# Conditional expectation of three exponential distributed r.v.

## Main Question or Discussion Point

I've been struggling with this problem for more than 4 days now:

Let A, B and C be exponential distributed random variables with parameters lambda_A, lambda_B and lambda_C, respectively.

Calculate E [ B | A < B < C ] in terms of the lambda's.

I always seem get an integral which is impossible to calculate...

Who has a suggestion how to solve this problem?

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I always seem get an integral which is impossible to calculate...
That's how I'd try to do it too, can you show us what you got and where you were stuck?

First a remark: we may assume that A, B and C are independent random variables (this may help a lot).

$$E [ B | A < B < C ] = \int_{0}^\infty E [ B \, | \, A < B < C, A = a ] \; f_{A} ( a ) \; da$$
$$= \int_{0}^\infty \int_{0}^\infty E [ B \, | \, A < B < C, A = a, C=c ] \; f_{A} ( a ) \; f_{C} ( c ) \; da \; dc.$$
(Along with all that follows, this integral is only to be considered over R_+^2 and for c>a.)
$$= \int_{0}^\infty \int_{0}^\infty E [ B \, | \, a < B < c, A = a, C=c ] \; f_{A} ( a ) \; f_{C} ( c ) \; da \; dc$$
(by independence)
$$= \int_{0}^\infty \int_{0}^\infty E [ B \, | \, a < B < c ] \; f_{A} ( a ) \; f_{C} ( c ) \; da \; dc$$

We want to compute $$E [ B \, | \, a < B < c ].$$

First note that
$$E [ B \, | \, a < B < c ] = \frac{ \int_a^c t f_{B} (t) dt }{P( B \in [a,c])}.$$

We have$$\int_a^c t f_{B} (t) dt = ... = (a e^{- \lambda_B a} - c e^{- \lambda_B c}) + \frac{1}{\lambda_B} ( e^{- \lambda_B a} - e^{- \lambda_B c} )$$
and
$$P(B \in [a,c]) = F_B (c) - F_B (a) = ... = e^{- \lambda_B a} - e^{- \lambda_B c}.$$

Hence
$$E [ B \, | \, a < B < c ] = \frac{ (a e^{- \lambda_B a} - c e^{- \lambda_B c}) + \frac{1}{\lambda_B} ( e^{- \lambda_B a} - e^{- \lambda_B c} ) }{e^{- \lambda_B a} - e^{- \lambda_B c}},$$
$$E [ B \, | \, a < B < c ] = \frac{ a e^{- \lambda_B a} - c e^{- \lambda_B c} }{e^{- \lambda_B a} - e^{- \lambda_B c}} + \frac{1}{\lambda_B}.$$

So
$$E [ B | A < B < C ] = \int_{0}^\infty \int_{0}^\infty \left( \frac{ a e^{- \lambda_B a} - c e^{- \lambda_B c} }{e^{- \lambda_B a} - e^{- \lambda_B c}} + \frac{1}{\lambda_B} \right) \; f_{A} ( a ) \; f_{C} ( c ) \; da \; dc$$
$$= \int_{0}^\infty \int_{0}^\infty \left( \frac{ a e^{- \lambda_B a} - c e^{- \lambda_B c} }{e^{- \lambda_B a} - e^{- \lambda_B c}} \right) \lambda_A e^{- \lambda_A a} \; \lambda_C e^{- \lambda_C c} \; da \; dc +$$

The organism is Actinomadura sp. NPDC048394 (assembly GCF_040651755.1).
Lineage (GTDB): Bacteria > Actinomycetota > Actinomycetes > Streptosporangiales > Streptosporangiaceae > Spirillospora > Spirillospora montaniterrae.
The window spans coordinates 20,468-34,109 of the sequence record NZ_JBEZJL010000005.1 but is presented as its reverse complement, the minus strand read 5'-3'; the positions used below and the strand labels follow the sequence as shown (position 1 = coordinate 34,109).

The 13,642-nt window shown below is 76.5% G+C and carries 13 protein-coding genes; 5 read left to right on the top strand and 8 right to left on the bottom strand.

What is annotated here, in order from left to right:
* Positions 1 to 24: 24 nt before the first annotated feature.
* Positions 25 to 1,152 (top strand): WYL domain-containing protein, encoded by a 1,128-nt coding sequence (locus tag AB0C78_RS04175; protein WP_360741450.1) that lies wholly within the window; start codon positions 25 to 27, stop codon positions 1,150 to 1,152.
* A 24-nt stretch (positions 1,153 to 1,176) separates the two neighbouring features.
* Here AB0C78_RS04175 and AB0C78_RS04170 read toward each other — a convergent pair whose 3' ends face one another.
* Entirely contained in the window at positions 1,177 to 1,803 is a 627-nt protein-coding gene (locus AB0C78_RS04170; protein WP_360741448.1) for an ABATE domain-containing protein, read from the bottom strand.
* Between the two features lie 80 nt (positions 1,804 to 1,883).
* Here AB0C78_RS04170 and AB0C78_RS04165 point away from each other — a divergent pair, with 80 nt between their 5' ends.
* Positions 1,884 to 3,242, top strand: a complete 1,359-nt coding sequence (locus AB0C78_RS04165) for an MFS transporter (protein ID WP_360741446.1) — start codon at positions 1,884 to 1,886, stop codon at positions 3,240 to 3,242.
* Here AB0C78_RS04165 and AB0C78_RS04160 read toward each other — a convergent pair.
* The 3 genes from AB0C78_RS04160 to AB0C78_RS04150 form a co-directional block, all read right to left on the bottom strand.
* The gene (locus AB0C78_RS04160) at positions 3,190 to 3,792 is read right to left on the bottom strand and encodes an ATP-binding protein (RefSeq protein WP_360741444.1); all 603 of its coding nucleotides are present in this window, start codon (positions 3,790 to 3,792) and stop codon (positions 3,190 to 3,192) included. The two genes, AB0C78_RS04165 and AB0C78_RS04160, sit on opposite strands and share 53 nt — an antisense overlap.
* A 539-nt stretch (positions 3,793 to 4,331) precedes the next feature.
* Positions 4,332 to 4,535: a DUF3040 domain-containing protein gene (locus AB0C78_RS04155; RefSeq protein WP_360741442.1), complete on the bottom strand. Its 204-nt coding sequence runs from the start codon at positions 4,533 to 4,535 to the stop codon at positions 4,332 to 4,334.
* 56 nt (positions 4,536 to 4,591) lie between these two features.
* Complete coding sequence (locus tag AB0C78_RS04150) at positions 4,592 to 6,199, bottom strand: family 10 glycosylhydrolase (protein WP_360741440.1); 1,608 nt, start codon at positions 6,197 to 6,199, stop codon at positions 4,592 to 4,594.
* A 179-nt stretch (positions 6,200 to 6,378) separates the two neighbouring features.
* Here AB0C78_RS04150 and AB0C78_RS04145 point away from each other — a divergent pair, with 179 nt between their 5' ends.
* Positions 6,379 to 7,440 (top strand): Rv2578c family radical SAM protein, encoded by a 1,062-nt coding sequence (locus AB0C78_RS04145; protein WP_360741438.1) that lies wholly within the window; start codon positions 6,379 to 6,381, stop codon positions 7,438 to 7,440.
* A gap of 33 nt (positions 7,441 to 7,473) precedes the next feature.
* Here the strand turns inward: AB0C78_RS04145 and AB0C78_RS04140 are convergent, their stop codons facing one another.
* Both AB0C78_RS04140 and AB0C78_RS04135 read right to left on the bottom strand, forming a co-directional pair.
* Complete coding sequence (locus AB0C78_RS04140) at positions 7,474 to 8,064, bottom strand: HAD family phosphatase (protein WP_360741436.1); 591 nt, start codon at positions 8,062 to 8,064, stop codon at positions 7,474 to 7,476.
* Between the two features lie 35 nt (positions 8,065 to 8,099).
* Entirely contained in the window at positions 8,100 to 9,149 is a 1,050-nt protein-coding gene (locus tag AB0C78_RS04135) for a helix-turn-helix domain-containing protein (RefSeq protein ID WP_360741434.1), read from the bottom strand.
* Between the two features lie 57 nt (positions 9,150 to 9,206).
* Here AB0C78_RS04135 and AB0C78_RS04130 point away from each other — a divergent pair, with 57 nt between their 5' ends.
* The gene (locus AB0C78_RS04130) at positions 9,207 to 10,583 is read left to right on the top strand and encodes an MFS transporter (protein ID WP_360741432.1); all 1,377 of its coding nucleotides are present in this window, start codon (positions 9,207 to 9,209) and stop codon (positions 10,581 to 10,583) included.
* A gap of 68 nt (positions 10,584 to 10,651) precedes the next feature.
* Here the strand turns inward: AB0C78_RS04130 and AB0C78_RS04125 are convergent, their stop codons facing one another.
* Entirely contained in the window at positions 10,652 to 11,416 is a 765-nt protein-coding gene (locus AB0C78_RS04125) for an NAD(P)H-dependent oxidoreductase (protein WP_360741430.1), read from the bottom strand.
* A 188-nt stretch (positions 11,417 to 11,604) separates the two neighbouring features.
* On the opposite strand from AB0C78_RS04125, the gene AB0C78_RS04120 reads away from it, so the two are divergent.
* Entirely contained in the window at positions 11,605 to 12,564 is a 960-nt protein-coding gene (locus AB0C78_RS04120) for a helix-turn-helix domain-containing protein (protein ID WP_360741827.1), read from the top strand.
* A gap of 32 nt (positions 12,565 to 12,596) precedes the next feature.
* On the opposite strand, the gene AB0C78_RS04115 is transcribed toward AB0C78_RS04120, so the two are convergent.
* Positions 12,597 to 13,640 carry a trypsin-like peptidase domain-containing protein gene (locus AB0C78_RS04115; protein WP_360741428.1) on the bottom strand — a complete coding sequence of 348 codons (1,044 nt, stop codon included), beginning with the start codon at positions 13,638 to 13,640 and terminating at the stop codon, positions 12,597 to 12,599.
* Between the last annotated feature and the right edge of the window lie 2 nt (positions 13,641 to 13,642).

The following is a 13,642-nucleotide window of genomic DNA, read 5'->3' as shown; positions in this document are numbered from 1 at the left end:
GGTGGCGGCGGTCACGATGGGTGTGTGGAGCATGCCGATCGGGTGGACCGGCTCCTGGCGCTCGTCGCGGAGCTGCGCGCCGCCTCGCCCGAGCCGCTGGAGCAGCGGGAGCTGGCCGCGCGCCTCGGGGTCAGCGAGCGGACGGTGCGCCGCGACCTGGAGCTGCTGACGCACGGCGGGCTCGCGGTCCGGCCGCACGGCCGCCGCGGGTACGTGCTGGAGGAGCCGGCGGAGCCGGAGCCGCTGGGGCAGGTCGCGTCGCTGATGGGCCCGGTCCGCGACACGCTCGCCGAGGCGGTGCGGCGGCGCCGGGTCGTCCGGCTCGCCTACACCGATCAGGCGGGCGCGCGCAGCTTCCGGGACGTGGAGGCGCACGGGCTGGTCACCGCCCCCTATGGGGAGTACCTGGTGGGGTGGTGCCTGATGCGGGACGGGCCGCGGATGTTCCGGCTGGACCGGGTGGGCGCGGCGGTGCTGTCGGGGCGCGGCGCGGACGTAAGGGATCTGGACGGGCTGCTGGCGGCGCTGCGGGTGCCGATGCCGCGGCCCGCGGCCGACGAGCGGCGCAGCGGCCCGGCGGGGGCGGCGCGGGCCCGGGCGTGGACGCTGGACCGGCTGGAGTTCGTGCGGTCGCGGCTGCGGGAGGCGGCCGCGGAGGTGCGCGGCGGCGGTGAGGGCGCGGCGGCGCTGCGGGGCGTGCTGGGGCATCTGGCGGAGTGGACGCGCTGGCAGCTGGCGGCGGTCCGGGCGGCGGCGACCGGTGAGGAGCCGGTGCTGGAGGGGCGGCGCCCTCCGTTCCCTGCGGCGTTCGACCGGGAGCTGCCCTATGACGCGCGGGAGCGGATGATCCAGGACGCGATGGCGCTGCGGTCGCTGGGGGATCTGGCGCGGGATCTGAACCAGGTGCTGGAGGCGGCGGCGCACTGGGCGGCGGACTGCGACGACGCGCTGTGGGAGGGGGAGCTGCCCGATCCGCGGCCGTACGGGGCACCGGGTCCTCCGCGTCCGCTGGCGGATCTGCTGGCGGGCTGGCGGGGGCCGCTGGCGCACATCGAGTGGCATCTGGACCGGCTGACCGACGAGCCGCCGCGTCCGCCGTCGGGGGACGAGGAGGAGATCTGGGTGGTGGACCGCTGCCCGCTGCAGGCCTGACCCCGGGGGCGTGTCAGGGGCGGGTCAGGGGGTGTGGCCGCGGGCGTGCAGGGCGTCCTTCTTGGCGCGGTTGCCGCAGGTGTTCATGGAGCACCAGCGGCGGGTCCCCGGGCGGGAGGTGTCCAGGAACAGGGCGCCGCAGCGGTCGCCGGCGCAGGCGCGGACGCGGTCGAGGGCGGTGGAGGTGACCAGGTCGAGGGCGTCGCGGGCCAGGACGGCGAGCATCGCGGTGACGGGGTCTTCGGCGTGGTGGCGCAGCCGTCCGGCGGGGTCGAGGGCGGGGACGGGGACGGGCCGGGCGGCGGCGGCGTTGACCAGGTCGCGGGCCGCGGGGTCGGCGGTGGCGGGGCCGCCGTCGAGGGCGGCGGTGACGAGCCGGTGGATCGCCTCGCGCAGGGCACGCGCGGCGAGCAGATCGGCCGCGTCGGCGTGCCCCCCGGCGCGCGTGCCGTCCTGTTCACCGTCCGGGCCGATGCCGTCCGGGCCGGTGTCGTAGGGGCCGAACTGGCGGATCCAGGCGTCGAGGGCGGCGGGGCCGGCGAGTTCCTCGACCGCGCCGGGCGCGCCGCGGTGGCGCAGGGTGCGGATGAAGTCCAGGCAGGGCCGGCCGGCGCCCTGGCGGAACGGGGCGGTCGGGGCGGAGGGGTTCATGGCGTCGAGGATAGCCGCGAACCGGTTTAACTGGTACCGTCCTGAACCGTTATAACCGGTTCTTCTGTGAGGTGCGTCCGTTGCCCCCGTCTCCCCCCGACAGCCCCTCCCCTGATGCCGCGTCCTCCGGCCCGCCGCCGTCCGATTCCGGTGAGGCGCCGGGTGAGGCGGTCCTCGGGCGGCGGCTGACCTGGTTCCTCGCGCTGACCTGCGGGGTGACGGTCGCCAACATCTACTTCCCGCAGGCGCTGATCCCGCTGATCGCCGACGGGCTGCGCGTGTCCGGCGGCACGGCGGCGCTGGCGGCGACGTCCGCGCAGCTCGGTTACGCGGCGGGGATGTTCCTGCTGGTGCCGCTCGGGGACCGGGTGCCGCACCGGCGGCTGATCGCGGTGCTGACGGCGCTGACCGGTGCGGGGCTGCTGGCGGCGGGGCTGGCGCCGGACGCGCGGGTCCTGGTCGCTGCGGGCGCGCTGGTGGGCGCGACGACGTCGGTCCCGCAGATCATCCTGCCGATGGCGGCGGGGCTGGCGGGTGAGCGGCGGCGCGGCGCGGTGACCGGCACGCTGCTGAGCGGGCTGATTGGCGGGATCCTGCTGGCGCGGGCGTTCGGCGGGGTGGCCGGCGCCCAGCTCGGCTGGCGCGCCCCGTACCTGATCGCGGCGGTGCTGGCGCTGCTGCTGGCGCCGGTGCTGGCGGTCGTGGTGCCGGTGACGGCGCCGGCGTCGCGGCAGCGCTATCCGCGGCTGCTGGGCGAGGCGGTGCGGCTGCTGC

$$\int_{0}^\infty \int_{0}^\infty \frac{1}{\lambda_B} \lambda_A e^{- \lambda_A a} \; \lambda_C e^{- \lambda_C c} \; da \; dc$$

Here's my problem: I can't compute the first of these integrals... And even then I'm not sure if what I'm doing here is correct... Is my calculation right, or is it wrong!? Is there perhaps a better way to calculate this? Etc.

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$$E [ B | A < B < C ] = \int_{0}^\infty E [ B \, | \, A < B < C, A = a ] \; f_{A} ( a ) \; da$$
I'm not sure about this line - the marginals of the conditional distribution aren't necessarily exponential. Another approach is to apply directly the definition of conditional probabilities, so that

$$E[B|A<B<C] = E[B.I(A<B<C)]/P[A<B<C]$$

which is a ratio of integrals that should both be tractable.

Hope this helps.

I'm not sure about this line - the marginals of the conditional distribution aren't necessarily exponential. Another approach is to apply directly the definition of conditional probabilities, so that

$$E[B|A<B<C] = E[B.I(A<B<C)]/P[A<B<C]$$

which is a ratio of integrals that should both be tractable.

Hope this helps.
Isn't this just the "law of total expectation"?

I don't really understand your point I'm afraid.

EDIT: Yes, we can also go by the second approach.

Then how to calculate $$E[B.I(A<B<C)]$$ exactly ? (I'm not sure how to start with this integral.)

Isn't this just the "law of total expectation"?

I don't really understand your point I'm afraid.

EDIT: Yes, we can also go by the second approach.

Then how to calculate $$E[B.I(A<B<C)]$$ exactly ? (I'm not sure how to start with this integral.)
I now understand what you mean by "I'm not sure about this line (...)": you're completely right, it's wrong!

Then how to calculate $$E[B.I(A<B<C)]$$ exactly ? (I'm not sure how to start with this integral.)
Ok, this can be simplified to

$$\int_R b.f_A(a).f_B(b).f_C(c)da.db.dc$$

where R is the region a<b<c.